). The update provides a significant increase in non-vertebrate profiles, permitting the extension of regulatory analysis software to many non-vertebrate species, such as insects. Third, widespread application of ChIP-Seq profiling has resulted in an explosion of the number of potential regulatory sequences to be analyzed (Johnson et al. 2007
; Malhotra et al. 2010
; Schmidt et al. 2010
). These experiments produce sets of TF bound and control sequences, in which the foreground target (TF-bound) sets purportedly contain regulatory signatures of interest, whereas the background (control) sets lack those features. Such data are optimal for TFBS over-representation analysis, creating strong demand for a new generation of software that allows analysis from both a sequence-based perspective and a gene-based perspective.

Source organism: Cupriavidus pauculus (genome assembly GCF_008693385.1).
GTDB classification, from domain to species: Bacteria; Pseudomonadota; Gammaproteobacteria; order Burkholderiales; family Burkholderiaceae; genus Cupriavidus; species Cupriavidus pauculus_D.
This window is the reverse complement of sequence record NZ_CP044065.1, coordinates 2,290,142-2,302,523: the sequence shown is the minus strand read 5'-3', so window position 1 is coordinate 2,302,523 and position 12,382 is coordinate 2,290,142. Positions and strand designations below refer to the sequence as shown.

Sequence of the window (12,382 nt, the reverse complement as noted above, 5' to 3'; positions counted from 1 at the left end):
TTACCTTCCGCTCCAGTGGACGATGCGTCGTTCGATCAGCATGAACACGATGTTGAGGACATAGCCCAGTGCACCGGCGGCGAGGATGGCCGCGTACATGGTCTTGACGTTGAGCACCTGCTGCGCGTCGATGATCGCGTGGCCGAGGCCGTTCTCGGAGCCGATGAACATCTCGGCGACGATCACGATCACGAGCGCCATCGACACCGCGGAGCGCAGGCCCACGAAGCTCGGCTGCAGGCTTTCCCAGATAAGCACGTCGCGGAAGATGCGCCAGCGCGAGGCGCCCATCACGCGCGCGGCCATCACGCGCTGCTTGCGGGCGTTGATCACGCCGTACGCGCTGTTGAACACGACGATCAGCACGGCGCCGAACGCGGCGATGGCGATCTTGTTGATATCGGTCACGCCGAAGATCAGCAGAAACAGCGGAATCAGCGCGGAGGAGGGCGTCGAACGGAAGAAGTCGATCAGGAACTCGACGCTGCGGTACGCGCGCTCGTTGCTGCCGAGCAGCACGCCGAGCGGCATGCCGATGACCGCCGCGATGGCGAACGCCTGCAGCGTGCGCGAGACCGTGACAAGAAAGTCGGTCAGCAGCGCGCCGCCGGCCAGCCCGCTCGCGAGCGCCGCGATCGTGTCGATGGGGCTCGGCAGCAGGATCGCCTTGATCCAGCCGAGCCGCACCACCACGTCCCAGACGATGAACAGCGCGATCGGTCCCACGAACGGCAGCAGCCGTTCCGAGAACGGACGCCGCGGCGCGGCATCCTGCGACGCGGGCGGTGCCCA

Here we describe oPOSSUM-3, a system that capitalizes upon the aforementioned research developments. The new system features a panel of upgraded and novel approaches to regulatory sequence analysis, including Single-Site Analysis (SSA) and anchored Combination-Site Analysis (aCSA) (). A novel extension of the system addresses the challenge imposed by homologous TFs with highly similar (or identical) binding specificity. Such profile similarity will be of increasing impact on motif enrichment analysis as the number of TF profiles depicting similar binding grows. The TFBS Cluster Analysis (TCA) and anchored Combination TFBS Cluster Analysis (aCTCA) present results focused on TFBS sequence patterns rather than individual profile names. This new approach to regulatory sequence motif over-representation analysis has been assessed against reference sets of co-regulated genes and large-scale ChIP-Seq sequence collections. Assessments against reference cases exemplify the utility of oPOSSUM-3 for the identification of mediating TFs. The new system should maintain the oPOSSUM service as a popular resource for motif over-representation analysis.
Figure 1 Overview of the main analysis types available in oPOSSUM-3. The input for oPOSSUM can be either gene-based, which makes use of pre-computed results based on annotated genomic information, or sequenced-based, in which the user supplies the input sequences (more ...)